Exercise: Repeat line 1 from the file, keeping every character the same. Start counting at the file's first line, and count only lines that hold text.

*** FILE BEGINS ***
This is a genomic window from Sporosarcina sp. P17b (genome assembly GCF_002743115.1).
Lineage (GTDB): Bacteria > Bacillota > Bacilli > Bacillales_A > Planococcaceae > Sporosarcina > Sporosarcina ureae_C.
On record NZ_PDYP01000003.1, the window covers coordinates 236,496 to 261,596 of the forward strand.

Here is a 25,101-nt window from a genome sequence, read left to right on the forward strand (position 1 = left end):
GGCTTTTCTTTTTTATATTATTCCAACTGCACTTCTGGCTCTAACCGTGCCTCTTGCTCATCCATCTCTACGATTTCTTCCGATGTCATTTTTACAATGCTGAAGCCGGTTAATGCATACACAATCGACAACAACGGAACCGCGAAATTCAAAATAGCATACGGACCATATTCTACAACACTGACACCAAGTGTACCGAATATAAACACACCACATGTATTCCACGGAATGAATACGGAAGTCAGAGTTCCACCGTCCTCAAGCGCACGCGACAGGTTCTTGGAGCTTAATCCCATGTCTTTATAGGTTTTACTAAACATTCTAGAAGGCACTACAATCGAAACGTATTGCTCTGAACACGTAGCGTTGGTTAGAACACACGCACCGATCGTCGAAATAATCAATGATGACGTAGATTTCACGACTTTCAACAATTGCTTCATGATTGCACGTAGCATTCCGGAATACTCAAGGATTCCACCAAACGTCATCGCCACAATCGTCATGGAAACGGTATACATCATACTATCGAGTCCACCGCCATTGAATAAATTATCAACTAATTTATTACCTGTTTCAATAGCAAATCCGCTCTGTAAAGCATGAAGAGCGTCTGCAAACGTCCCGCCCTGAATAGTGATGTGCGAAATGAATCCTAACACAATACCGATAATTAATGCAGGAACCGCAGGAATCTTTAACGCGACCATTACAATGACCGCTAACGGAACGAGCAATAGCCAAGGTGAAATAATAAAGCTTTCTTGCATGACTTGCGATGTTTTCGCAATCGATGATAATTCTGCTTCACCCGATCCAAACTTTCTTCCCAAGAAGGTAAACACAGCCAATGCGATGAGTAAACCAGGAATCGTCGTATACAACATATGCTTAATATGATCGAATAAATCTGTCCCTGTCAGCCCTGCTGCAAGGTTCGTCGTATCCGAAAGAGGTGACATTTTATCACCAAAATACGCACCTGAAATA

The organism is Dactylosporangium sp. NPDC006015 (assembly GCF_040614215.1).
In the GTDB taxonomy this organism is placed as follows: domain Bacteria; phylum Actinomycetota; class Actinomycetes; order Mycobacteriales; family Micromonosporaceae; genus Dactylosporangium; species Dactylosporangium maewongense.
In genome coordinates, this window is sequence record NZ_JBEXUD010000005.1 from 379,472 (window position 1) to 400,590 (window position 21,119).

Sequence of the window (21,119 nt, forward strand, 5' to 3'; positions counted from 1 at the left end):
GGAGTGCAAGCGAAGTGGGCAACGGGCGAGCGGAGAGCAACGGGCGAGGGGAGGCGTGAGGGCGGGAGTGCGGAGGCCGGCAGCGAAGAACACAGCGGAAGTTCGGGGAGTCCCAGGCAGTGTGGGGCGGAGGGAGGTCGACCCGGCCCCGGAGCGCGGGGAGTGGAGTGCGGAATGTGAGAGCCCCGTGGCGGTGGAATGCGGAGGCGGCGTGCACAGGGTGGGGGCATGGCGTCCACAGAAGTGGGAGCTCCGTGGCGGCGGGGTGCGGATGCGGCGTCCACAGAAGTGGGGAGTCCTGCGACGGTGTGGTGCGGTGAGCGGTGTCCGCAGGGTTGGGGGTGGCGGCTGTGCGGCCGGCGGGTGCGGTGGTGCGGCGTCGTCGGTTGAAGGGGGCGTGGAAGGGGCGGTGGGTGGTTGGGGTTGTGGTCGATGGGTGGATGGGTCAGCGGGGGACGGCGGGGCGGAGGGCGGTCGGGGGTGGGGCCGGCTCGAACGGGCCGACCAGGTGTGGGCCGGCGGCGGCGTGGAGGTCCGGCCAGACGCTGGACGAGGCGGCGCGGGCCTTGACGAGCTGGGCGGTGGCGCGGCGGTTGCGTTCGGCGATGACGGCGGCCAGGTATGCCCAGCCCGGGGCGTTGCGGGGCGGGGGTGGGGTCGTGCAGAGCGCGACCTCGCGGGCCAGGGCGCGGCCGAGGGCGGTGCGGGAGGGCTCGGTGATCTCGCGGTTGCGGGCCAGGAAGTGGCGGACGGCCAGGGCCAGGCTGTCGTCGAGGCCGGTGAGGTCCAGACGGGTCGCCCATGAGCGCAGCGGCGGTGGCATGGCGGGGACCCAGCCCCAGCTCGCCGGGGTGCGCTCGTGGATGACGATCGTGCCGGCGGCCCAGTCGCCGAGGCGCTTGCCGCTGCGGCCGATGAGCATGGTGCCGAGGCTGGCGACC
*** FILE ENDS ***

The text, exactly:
This is a genomic window from Sporosarcina sp. P17b (genome assembly GCF_002743115.1).